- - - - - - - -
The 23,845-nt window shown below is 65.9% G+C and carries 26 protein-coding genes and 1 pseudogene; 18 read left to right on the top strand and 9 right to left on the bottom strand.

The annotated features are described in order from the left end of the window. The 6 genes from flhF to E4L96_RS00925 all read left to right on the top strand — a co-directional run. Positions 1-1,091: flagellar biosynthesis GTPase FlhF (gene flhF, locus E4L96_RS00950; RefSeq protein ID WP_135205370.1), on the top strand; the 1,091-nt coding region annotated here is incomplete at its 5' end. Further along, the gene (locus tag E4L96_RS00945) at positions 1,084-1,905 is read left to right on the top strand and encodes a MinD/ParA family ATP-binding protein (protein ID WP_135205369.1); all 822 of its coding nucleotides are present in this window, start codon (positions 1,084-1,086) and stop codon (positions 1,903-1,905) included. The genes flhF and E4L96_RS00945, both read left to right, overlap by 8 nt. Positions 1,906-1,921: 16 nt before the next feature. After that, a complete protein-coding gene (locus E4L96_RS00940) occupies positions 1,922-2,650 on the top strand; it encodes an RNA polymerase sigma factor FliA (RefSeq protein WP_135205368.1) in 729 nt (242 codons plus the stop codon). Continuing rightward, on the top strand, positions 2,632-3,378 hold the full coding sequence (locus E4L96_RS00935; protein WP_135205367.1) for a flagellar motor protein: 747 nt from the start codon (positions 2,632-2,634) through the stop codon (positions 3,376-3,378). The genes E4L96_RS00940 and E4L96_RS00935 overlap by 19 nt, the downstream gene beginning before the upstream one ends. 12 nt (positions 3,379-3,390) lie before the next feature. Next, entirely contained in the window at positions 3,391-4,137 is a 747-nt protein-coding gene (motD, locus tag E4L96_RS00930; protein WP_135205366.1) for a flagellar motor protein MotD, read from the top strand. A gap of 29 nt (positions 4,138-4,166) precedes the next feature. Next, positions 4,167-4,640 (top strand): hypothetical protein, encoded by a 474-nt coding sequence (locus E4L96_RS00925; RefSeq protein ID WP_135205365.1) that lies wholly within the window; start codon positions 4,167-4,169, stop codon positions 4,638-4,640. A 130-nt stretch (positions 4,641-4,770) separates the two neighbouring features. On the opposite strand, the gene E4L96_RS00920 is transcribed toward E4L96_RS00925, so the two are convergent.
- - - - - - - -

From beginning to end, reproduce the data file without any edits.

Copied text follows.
The 23,845-nt window shown below is 65.9% G+C and carries 26 protein-coding genes and 1 pseudogene; 18 read left to right on the top strand and 9 right to left on the bottom strand.

The annotated features are described in order from the left end of the window. The 6 genes from flhF to E4L96_RS00925 all read left to right on the top strand — a co-directional run. Positions 1-1,091: flagellar biosynthesis GTPase FlhF (gene flhF, locus E4L96_RS00950; RefSeq protein ID WP_135205370.1), on the top strand; the 1,091-nt coding region annotated here is incomplete at its 5' end. Further along, the gene (locus tag E4L96_RS00945) at positions 1,084-1,905 is read left to right on the top strand and encodes a MinD/ParA family ATP-binding protein (protein ID WP_135205369.1); all 822 of its coding nucleotides are present in this window, start codon (positions 1,084-1,086) and stop codon (positions 1,903-1,905) included. The genes flhF and E4L96_RS00945, both read left to right, overlap by 8 nt. Positions 1,906-1,921: 16 nt before the next feature. After that, a complete protein-coding gene (locus E4L96_RS00940) occupies positions 1,922-2,650 on the top strand; it encodes an RNA polymerase sigma factor FliA (RefSeq protein WP_135205368.1) in 729 nt (242 codons plus the stop codon). Continuing rightward, on the top strand, positions 2,632-3,378 hold the full coding sequence (locus E4L96_RS00935; protein WP_135205367.1) for a flagellar motor protein: 747 nt from the start codon (positions 2,632-2,634) through the stop codon (positions 3,376-3,378). The genes E4L96_RS00940 and E4L96_RS00935 overlap by 19 nt, the downstream gene beginning before the upstream one ends. 12 nt (positions 3,379-3,390) lie before the next feature. Next, entirely contained in the window at positions 3,391-4,137 is a 747-nt protein-coding gene (motD, locus tag E4L96_RS00930; protein WP_135205366.1) for a flagellar motor protein MotD, read from the top strand. A gap of 29 nt (positions 4,138-4,166) precedes the next feature. Next, positions 4,167-4,640 (top strand): hypothetical protein, encoded by a 474-nt coding sequence (locus E4L96_RS00925; RefSeq protein ID WP_135205365.1) that lies wholly within the window; start codon positions 4,167-4,169, stop codon positions 4,638-4,640. A 130-nt stretch (positions 4,641-4,770) separates the two neighbouring features. On the opposite strand, the gene E4L96_RS00920 is transcribed toward E4L96_RS00925, so the two are convergent.